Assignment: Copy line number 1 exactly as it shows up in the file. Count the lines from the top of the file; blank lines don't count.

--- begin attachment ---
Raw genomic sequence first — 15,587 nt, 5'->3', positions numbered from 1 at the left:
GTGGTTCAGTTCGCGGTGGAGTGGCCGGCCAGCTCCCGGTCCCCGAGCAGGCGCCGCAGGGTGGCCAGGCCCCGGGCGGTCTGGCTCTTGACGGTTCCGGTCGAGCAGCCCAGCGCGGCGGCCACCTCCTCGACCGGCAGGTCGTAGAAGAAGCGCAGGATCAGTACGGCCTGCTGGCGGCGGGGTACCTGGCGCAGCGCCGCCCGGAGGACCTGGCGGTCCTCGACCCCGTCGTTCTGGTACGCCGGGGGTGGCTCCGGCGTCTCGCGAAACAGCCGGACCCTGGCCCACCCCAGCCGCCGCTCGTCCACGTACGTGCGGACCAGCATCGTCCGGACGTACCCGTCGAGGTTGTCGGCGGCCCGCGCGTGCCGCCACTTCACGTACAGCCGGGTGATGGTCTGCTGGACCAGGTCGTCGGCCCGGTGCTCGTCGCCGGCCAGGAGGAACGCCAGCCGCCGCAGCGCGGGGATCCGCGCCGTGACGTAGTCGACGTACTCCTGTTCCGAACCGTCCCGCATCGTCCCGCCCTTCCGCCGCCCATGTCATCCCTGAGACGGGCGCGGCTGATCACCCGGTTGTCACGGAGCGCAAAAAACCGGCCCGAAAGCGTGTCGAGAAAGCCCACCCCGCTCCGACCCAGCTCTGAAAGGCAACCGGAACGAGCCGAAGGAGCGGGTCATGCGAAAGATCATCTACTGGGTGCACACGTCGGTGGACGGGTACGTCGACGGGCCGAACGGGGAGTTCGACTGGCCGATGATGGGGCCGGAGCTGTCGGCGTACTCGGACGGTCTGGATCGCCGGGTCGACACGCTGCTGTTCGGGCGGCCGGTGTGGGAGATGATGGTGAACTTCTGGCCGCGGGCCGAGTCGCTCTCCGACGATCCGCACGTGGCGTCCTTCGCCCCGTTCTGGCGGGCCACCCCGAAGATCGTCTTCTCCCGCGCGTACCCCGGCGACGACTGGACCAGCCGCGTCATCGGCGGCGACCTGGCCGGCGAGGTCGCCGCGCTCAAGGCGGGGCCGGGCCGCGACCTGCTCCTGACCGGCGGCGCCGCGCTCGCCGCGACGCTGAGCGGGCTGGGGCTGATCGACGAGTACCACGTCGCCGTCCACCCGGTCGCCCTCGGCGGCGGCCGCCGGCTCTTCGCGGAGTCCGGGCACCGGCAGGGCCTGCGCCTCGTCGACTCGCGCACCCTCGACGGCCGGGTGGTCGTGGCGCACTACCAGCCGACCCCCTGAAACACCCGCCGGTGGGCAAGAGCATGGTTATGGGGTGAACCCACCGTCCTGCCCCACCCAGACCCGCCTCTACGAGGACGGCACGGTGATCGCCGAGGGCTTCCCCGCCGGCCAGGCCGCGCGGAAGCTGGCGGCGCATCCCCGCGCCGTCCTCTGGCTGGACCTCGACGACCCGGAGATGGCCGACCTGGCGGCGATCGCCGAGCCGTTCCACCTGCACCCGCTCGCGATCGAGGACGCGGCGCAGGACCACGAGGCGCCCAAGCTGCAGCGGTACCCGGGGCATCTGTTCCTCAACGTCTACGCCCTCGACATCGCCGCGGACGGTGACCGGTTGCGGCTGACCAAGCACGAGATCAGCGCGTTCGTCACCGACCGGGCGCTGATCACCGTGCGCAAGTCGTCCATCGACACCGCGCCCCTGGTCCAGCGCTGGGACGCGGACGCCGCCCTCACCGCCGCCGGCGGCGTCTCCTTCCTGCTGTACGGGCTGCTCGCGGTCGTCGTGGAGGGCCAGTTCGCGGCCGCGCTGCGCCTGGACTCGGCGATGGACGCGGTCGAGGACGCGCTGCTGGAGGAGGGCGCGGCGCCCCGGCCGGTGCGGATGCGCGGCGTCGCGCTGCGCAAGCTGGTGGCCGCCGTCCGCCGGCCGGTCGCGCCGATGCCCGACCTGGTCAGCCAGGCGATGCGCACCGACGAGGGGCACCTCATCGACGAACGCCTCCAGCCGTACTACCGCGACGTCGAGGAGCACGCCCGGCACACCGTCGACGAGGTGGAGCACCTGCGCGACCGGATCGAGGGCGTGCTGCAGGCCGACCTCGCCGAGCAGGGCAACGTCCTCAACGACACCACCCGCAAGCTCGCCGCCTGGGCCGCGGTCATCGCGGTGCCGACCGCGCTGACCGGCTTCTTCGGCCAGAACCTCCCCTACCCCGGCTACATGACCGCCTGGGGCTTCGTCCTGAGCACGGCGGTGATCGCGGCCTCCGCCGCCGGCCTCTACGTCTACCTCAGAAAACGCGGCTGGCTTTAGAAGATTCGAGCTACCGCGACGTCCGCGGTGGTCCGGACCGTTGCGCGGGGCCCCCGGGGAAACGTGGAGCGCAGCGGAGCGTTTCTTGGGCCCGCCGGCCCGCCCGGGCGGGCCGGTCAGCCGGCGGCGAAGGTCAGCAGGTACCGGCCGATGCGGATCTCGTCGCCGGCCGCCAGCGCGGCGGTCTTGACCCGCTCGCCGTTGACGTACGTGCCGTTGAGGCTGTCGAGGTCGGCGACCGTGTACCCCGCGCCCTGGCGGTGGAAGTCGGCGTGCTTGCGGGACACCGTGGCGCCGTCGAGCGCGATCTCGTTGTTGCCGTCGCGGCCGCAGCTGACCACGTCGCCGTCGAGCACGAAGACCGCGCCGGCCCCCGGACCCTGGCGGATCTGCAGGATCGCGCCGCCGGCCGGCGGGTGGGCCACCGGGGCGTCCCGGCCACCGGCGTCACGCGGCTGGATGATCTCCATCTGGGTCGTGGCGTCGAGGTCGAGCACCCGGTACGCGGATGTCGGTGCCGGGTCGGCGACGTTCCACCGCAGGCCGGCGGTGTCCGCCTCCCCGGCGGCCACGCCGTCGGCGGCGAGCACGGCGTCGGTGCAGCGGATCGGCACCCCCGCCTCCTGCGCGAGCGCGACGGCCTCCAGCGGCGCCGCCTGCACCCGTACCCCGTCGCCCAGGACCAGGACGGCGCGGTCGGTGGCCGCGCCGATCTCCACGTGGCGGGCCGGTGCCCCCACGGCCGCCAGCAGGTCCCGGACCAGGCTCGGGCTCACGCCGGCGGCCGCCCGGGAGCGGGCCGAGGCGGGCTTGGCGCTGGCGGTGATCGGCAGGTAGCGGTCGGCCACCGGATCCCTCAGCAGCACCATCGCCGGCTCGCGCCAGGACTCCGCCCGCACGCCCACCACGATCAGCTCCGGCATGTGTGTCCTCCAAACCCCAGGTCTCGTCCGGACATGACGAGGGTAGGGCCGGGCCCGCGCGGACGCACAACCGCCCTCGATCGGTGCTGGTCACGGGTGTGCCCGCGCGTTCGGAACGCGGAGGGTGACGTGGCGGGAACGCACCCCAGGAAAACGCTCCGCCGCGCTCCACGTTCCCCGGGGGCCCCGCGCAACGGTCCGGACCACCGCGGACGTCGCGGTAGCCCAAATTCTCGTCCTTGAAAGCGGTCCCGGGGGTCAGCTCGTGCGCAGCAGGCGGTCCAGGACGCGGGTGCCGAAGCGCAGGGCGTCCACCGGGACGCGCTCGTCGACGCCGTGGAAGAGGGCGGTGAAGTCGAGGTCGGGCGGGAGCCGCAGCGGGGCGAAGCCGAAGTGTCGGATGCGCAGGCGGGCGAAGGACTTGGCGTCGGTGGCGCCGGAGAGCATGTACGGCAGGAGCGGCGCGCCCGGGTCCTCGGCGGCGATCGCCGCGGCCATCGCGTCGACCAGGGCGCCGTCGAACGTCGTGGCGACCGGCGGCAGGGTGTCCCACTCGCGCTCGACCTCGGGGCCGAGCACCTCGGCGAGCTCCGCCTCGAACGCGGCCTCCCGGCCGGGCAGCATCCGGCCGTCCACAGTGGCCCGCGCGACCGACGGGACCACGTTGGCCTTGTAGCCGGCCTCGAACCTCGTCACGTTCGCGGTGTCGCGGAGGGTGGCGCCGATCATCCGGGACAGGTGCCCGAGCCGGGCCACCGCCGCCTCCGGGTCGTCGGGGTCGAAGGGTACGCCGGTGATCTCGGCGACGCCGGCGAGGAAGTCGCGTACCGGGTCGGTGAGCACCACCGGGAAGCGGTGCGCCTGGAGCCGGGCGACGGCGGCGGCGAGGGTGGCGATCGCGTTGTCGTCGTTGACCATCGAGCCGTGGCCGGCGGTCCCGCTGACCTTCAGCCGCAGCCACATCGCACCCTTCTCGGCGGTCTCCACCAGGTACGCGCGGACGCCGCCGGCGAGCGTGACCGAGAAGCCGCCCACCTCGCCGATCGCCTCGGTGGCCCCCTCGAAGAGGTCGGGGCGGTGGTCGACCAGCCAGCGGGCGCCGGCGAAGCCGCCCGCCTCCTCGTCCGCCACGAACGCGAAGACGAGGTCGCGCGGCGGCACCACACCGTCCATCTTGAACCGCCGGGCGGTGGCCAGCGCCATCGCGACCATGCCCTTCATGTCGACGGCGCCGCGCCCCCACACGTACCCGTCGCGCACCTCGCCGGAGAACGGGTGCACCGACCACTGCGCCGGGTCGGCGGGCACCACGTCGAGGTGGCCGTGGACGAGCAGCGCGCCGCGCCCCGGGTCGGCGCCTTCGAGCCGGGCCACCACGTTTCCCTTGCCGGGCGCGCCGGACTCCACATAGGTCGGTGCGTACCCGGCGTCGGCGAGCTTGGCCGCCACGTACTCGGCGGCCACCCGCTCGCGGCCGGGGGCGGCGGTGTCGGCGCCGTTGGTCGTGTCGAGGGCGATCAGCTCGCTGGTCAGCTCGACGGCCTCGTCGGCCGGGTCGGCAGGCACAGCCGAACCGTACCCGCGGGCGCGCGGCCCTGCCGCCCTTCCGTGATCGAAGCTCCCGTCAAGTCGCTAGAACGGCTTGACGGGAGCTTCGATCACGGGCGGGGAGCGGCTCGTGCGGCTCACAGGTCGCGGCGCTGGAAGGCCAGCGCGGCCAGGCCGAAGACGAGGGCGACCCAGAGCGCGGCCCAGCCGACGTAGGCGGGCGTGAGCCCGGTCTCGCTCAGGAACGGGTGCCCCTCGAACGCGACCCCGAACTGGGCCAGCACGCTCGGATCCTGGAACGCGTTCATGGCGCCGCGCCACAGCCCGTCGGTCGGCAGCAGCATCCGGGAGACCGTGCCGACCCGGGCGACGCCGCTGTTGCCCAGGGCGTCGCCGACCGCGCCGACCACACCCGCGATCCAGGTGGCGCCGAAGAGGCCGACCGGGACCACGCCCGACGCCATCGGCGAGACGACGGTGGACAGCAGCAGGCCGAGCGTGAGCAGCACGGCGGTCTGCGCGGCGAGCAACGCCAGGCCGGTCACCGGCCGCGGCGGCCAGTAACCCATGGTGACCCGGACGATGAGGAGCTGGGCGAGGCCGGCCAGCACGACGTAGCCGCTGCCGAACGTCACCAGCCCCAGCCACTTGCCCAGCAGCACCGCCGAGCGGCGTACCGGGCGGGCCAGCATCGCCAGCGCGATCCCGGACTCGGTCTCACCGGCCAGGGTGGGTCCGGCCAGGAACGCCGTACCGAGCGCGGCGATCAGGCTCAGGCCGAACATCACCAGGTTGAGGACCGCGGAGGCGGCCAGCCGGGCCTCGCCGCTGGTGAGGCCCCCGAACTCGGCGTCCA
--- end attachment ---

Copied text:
Raw genomic sequence first — 15,587 nt, 5'->3', positions numbered from 1 at the left: